Straw said that those in charge of funding should make Indigenous studies more of a priority. He also criticized the tendency of other departments to make the Indigenous studies department the sole source of accountability for Indigenous issues, and noted a need to integrate more space for Indigenous students within the curriculum.
During the question-and-answer session, an Indigenous audience member and University of Victoria student spoke to the importance of accepting and utilizing alternative methods of research, such as more conversation-based qualitative data, in order to better represent Indigenous communities.
“We have to be looking through an Indigenous lens,” said the student, “and not looking through a separate lens […] and the understandings will come from there.”
In five years, said Vicaire, she would hope to see more second- and third-generation Indigenous students at university, as most Indigenous students are currently first-generation, as well as a more welcoming environment for Indigenous students.
“It’s going to be coming onto this campus knowing ‘yes, I am an Indigenous person and I belong here.’”
Indigenous students at McGill: before and beyond graduation
On Wednesday evening, Indigenous peoples, scholars, and activists gathered to celebrate Indigenous culture, hear from an alumnus about her experience at McGill, and to rethink McGill’s founding and its relationship with the Six Nations of the Grand River.
Audra Simpson, McGill alumnus and associate professor of anthropology at Columbia University, stepped up to give a different speech than the one that was expected. Simpson did not solely discuss the significance of McGill and of the forms of training she received for her scholarship, as had been planned, but focused instead on the history and legacy of McGill for Indigenous students.
According to Simpson, the founding of McGill is often narrated as stemming from the 1811 endowment from Scottish merchant James McGill. While the financial problems of the institution’s first forty years are often acknowledged, Simpson noted that little attention is paid to the money that was transferred from the Six Nations to McGill in the mid-1800s to rid the university of its financial crisis.
“No mention is made of the crucial transferring of funds from the Six Nations of the Grand River in the 1850s that helped to save McGill from bankruptcy, [and] helped to repair [and] construct buildings. I suspect that was also money that in fact kept the university open,” stated Simpson.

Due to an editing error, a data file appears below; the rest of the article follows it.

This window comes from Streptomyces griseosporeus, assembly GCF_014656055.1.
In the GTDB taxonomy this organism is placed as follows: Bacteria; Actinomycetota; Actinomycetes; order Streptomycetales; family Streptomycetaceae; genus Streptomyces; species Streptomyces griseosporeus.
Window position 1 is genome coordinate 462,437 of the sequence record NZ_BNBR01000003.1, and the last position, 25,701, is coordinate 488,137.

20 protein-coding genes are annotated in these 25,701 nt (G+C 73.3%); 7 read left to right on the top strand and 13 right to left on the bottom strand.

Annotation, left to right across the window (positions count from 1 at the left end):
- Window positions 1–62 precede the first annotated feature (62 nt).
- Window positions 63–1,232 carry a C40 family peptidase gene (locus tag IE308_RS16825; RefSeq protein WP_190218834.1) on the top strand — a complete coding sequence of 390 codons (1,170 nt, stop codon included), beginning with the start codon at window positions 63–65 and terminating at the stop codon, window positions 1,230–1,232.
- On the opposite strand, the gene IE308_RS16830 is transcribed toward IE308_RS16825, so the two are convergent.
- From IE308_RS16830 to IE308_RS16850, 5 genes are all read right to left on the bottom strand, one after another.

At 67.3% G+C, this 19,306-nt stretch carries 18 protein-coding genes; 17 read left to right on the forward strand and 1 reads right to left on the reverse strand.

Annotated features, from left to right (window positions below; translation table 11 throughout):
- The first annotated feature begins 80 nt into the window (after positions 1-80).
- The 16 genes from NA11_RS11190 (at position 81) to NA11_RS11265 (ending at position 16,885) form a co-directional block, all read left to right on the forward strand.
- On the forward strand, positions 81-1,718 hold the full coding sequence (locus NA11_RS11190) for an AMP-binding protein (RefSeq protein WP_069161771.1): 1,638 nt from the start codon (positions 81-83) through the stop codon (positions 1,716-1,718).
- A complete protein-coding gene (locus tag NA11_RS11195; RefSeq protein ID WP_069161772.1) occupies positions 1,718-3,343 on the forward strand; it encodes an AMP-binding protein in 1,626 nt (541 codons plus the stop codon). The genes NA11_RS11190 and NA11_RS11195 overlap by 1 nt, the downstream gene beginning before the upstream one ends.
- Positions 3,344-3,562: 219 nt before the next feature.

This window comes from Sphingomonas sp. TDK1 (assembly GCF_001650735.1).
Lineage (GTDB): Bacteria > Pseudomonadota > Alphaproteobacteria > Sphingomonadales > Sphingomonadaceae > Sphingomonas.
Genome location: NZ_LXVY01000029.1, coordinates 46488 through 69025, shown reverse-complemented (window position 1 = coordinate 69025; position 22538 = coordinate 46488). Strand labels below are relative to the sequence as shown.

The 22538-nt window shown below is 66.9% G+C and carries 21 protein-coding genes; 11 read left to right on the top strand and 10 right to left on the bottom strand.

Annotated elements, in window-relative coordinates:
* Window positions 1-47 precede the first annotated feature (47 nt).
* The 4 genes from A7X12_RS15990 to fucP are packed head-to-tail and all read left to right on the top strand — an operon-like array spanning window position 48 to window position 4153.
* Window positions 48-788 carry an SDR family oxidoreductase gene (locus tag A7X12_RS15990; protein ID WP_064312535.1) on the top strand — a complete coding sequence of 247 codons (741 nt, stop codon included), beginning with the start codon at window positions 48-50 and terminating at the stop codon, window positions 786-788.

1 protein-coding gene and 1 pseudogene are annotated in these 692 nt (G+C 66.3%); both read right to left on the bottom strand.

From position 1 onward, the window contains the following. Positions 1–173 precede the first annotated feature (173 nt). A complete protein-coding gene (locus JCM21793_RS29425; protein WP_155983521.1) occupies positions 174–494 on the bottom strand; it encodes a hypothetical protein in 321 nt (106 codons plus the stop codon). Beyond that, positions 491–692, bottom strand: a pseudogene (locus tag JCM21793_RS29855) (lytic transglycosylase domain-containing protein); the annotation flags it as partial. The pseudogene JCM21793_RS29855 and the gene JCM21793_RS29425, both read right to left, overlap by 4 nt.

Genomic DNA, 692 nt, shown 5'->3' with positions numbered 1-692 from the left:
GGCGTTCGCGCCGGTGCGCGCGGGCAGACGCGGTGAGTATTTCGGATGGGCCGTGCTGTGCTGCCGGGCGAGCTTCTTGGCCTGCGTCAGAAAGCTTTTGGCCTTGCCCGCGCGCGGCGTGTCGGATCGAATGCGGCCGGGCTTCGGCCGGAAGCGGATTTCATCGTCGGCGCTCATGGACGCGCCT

Funds from the Six Nations were used without the permission of the communities during the financial crisis, and McGill has never reimbursed the Six Nations for this outstanding debt, which now adds up to $1.7 billion.
“[This unpaid debt should be paid] through a public acknowledgement, and not a superficial one at that, that McGill was kept afloat because of this unpaid debt […] that needs to be acknowledged rigorously,” she said. “[Indigenous students] should [… also] have scholarships in the name of each person that signed off on this loan, who in different ways contribute to this complicated history and the flourishing of this fine institution.”
Simpson added that compensation for this debt should also be made through hiring more tenured Indigenous scholars and professors. “But what is needed along with this big commitment to revitalizing hidden pasts, forgotten pasts, non-commitments to pasts, is diversifying this university. And here I want to ask, ‘Where are the Indigenous scholars at McGill, scholars in tenured positions?’”
She also noted that McGill’s new Indigenous studies minor is a good start, but that the university should aim for an Indigenous studies major.
“I am very happy to hear that there is an [Indigenous] studies minor. That makes me happy. Let’s go now for a major.”
A previous version of this article stated that Holding the academy accountable: Indigenous studies and community inclusion was hosted by SEDE. In fact, it was co-hosted by SSMU and SEDE. The Daily regrets the error.